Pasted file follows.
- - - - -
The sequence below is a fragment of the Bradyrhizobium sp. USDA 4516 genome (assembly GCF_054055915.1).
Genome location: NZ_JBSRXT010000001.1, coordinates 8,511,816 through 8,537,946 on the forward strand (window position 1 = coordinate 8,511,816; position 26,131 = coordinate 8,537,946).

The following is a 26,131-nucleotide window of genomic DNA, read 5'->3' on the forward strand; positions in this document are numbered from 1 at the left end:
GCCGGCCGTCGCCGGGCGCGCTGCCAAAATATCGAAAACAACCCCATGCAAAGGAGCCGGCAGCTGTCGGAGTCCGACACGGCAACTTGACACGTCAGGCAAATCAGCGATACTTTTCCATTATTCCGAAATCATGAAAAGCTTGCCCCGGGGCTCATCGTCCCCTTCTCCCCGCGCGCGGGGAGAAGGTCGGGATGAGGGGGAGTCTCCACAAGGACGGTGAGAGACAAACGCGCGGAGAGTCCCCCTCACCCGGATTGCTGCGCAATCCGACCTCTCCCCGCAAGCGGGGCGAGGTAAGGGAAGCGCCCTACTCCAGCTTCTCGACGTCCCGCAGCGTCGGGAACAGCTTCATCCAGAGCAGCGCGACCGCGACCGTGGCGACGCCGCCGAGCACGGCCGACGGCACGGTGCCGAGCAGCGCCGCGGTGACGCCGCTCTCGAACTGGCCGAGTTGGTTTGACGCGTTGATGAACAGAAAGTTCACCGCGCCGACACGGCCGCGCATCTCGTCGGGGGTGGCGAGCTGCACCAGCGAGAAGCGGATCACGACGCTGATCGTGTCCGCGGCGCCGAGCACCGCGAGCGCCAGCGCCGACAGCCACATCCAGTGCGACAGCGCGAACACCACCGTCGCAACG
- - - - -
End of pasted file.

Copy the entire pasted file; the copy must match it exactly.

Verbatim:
The sequence below is a fragment of the Bradyrhizobium sp. USDA 4516 genome (assembly GCF_054055915.1).
Genome location: NZ_JBSRXT010000001.1, coordinates 8,511,816 through 8,537,946 on the forward strand (window position 1 = coordinate 8,511,816; position 26,131 = coordinate 8,537,946).

The following is a 26,131-nucleotide window of genomic DNA, read 5'->3' on the forward strand; positions in this document are numbered from 1 at the left end:
GCCGGCCGTCGCCGGGCGCGCTGCCAAAATATCGAAAACAACCCCATGCAAAGGAGCCGGCAGCTGTCGGAGTCCGACACGGCAACTTGACACGTCAGGCAAATCAGCGATACTTTTCCATTATTCCGAAATCATGAAAAGCTTGCCCCGGGGCTCATCGTCCCCTTCTCCCCGCGCGCGGGGAGAAGGTCGGGATGAGGGGGAGTCTCCACAAGGACGGTGAGAGACAAACGCGCGGAGAGTCCCCCTCACCCGGATTGCTGCGCAATCCGACCTCTCCCCGCAAGCGGGGCGAGGTAAGGGAAGCGCCCTACTCCAGCTTCTCGACGTCCCGCAGCGTCGGGAACAGCTTCATCCAGAGCAGCGCGACCGCGACCGTGGCGACGCCGCCGAGCACGGCCGACGGCACGGTGCCGAGCAGCGCCGCGGTGACGCCGCTCTCGAACTGGCCGAGTTGGTTTGACGCGTTGATGAACAGAAAGTTCACCGCGCCGACACGGCCGCGCATCTCGTCGGGGGTGGCGAGCTGCACCAGCGAGAAGCGGATCACGACGCTGATCGTGTCCGCGGCGCCGAGCACCGCGAGCGCCAGCGCCGACAGCCACATCCAGTGCGACAGCGCGAACACCACCGTCGCAACG